Abnormal prion proteins were observed in the villous epithelium in all groups of hamsters that had received the scrapie agent by the oral route (Fig. 1), but no PrPSc were observed in any of the groups fed normal hamster brain homogenate (Fig. 1e–h). In the 10- and 15-day-old hamsters, PrPSc-positive cells were observed relatively easily in the intestinal villous epithelium (Fig. 1a, b). However, fewer villous epithelial cells with incorporated PrPSc were observed in the 20- and 25-day-old hamsters, despite an increased number of PrPSc that had not been incorporated but had attached to the surface of the villous epithelium (Fig. 1c, d). Statistical analysis revealed that the number of PrPSc-positive cells decreased significantly with increasing age: the most PrPSc were observed in the 10-day-old hamsters, followed by the 15-day-old and 20-day-old animals. The fewest PrPSc-positive cells were found in the 25-day-old hamsters (Fig. 2). This age-related decline in PrPSc-positive cells is similar to that observed in mice (10), suggesting that it might be a common phenomenon in the superfamily Muridae.
Figure 1. Intestinal villi from Syrian hamsters fed with (a−d) 263K-infected or (e−h) normal hamster brain homogenate. PrPSc-positive cells (arrows) were easily observed in (a) 10 and (b) 15 day old Syrian hamsters, but fewer were observed at (c) 20 and (d) 25 days, despite an increase in the amount of PrPSc attached to the surface of the villous epithelium (arrowheads). No incorporated PrPSc were observed in any of the groups fed with normal hamster brain: (e) 10 days, (f) 15 days, (g) 20 days and (h) 25 days. Scale bars represent 20 μm.
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Figure 2. Age-related incorporation of PrPSc into intestinal villous epithelium cells of Syrian hamsters at 10, 15, 20, and 25 days of age fed with 263K-infected hamster brain homogenate. The number of PrPSc positive cells in each visual field was counted at six random points at 200× magnification in a total of 54 specimens per group (nine from each hamster). The number of PrPSc-positive cells decreased significantly (**P < 0.01) with increasing age. Data are expressed as mean ± standard deviation, and statistical differences were determined by Student's t-test.
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In regard to the uptake of PrPSc in hamsters, one study of Syrian hamsters fed 263K scrapie agent orally focused on Peyer's patches at 1, 2, 4, and 8 days after inoculation (17). In this study, deposition of PrPSc was observed in the Peyer's patches of hamsters at 2, 4 and 8 days after inoculation but not at 1 day after inoculation, suggesting that orally inoculated PrPSc accumulates in Peyer's patches two or more days after inoculation (17). However, no reports on PrPSc uptake by the intestinal villous epithelium in suckling and weanling hamsters immediately after oral exposure to TSE agents have been published.
There are two main entry sites in the intestine for PrPSc: GALT, including M cells of the follicle associated epithelium and Peyer's patches, and non-GALT structures such as villous epithelium. Findings from study of a cell culture model suggest that M cell dependant transcytosis plays an important role in uptake of PrPSc from the mucosal surface of the intestine (18). In addition, mice lacking Peyer's patches and mesenteric lymph nodes are resistant to oral infection byTSE (19, 20). Thus, GALT is thought to be an obligatory site for infection by TSE agents via the oral route. In regard to non-GALT structures, one report has suggested that PrPSc is transported through the enterocytes and lamina propria to the villous lacteal glands (21). Recent studies have shown that the 37 kDa/67 kDa laminin receptors expressed on the apical brush border of enterocytes (22) and ferritin (23) also play a role in the entry of PrPSc from intestine. Notably, treatment of scrapie infected mice with anti-37 kDa/67 kDa laminin receptor antibody prolongs the length of time between onset of disease and the death of all infected animals (24). These reports also found that non-GALT structures have an important role as primary entry sites for oral infection by TSE agents and TSE pathology (21–24).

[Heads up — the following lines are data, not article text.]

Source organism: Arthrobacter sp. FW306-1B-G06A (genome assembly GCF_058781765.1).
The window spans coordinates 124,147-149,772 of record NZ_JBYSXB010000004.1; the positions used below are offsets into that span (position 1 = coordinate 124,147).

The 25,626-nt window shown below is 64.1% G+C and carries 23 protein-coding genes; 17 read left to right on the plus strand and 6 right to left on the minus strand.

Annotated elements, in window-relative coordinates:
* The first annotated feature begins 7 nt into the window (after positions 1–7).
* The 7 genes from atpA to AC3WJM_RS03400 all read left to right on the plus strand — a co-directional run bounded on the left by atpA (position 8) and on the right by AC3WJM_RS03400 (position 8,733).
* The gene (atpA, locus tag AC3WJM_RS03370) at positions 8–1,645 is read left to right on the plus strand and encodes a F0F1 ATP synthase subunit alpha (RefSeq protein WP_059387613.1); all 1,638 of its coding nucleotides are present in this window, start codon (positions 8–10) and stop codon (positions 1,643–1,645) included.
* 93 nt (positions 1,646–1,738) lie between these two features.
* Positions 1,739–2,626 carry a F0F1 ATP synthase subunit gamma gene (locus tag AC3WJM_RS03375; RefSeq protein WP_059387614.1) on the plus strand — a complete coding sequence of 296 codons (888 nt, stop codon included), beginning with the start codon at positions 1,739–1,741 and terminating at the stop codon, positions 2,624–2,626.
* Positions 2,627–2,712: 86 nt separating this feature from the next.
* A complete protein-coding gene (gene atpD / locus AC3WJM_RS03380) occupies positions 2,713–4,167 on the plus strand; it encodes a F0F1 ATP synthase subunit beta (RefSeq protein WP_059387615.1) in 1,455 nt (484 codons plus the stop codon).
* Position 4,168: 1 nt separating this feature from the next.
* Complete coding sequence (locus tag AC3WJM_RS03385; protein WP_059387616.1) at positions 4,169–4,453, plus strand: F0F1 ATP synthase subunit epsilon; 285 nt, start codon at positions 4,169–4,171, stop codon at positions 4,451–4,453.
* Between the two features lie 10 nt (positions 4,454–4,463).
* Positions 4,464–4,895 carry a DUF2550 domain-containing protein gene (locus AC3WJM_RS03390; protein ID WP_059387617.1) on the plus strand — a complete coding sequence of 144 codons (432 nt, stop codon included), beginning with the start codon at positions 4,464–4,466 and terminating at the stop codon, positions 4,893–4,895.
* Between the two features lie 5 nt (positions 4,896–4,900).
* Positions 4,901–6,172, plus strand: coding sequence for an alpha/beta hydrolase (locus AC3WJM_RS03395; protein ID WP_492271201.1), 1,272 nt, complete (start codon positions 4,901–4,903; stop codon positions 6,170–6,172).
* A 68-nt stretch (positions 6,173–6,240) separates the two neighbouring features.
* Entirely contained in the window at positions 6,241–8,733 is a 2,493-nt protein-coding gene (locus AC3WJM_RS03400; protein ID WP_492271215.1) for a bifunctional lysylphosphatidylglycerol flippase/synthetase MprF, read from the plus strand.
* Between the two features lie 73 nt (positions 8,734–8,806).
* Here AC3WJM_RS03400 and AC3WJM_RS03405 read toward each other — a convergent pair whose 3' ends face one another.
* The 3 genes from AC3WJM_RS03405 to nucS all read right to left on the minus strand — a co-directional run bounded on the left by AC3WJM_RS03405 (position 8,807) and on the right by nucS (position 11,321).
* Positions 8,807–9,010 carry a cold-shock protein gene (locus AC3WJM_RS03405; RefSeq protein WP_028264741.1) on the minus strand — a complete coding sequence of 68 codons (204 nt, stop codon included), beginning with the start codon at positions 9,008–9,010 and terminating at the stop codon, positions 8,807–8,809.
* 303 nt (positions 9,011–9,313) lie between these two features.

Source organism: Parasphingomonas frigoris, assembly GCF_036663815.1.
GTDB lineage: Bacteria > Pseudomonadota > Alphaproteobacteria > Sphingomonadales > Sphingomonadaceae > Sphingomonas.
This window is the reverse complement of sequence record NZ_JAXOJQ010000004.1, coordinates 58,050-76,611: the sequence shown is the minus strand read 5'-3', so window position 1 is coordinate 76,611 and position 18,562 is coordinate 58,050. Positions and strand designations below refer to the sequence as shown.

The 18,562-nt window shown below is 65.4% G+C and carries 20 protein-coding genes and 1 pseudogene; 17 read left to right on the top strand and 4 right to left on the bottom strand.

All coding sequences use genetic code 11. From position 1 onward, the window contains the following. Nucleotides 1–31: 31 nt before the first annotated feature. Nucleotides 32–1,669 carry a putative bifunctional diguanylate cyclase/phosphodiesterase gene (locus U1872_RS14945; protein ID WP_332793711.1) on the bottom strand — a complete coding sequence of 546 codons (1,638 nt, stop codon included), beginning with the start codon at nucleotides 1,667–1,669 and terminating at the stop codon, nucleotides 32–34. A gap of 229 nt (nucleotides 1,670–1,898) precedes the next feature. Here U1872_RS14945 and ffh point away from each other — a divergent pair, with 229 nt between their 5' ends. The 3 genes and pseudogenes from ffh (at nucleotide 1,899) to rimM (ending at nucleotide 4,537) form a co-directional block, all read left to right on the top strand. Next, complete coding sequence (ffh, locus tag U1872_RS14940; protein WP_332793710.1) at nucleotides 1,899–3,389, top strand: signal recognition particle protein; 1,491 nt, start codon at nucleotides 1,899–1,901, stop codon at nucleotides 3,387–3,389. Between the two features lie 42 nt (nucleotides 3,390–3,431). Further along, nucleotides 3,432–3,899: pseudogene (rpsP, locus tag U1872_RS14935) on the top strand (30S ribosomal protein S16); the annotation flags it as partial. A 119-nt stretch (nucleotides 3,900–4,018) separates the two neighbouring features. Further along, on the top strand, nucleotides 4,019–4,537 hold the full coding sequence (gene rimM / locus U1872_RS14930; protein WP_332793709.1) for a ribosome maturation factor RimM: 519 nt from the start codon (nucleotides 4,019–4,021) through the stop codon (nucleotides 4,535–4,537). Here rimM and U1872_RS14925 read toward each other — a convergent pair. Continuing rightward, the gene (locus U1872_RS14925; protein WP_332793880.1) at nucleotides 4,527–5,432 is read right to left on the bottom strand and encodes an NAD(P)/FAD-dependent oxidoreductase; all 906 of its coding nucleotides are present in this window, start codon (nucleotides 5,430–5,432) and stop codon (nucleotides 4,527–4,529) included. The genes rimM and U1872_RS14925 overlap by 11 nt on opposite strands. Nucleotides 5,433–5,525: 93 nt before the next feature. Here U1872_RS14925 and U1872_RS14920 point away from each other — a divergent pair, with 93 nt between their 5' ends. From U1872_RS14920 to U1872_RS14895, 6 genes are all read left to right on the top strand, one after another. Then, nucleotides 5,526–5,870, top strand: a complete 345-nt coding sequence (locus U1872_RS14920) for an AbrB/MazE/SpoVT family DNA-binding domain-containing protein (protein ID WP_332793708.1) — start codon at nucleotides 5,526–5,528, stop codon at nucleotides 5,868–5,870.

In our previous study, most of the PrPSc was incorporated into the villous epithelium of suckling and weanling mice (10); the present study showed a similar phenomenon. In addition, our other study showed that PrPSc incorporation into the villous epithelium is inhibited by the Fc receptor blocker. Therefore the neonatal Fc receptor, which expresses on columnar epithelial cells, is associated in some way with the uptake of PrPSc from the intestine in the suckling and weanling periods (25). Furthermore, other researchers have reported that uptake of PrPSc into the intestinal villous epithelium can also be observed in 1 day old neonatal mice inoculated with brain homogenate from diseased sheep (26). Therefore, it appears that the villous epithelium may act as the main entry site for PrPSc invasion in immature rodents because of incomplete development of Peyer's patches, whereas GALT is an important entry site for PrPSc in mature animals.
An association between risk of infection with TSEs and host age has been described previously (7–9). In regard to the difference between young and old animals in pathogenesis of TSEs, some reports have suggested that aspects of the status of follicular dendritic cells, such as their maturation, degree of expression of PrPc and function, influence the onset of scrapie in mice with peripheral scrapie infection (27, 28). With respect to the results of our previous (10) and present studies, fewer PrPSc-positive villous epithelium cells were found in weanling than in suckling mice and hamsters. If the number of PrPSc-positive villous epithelium cells is decreased, the chance of PrPSc invasion from the intestine may also decrease. Therefore, the dynamics and number of PrPSc-positive villous epithelium cells may have some effect on scrapie pathogenesis. However, our data does not allow us to ascertain whether this tendency results in a decrease in susceptibility to prion infection. In order to clarify associations between the dynamics and number of PrPSc-positive villous epithelium cells and infection with TSEs in immature rodents, further studies are needed to determine the fate of PrPSc after uptake from the intestine and the effect on TSEs pathogenesis of oral exposure to TSE agents in juvenile animals.
In conclusion, the previously reported age-dependent decline in the number of PrPSc incorporated into villous epithelium cells in mice has now also been observed in Syrian hamsters. Syrian hamsters are known to have a shorter incubation period for TSEs infection than other experimental animals; hence, they might be more useful models for evaluating the correlation between the numbers of intestinal villous epithelium cells with incorporated PrPSc and age-related risks of TSEs.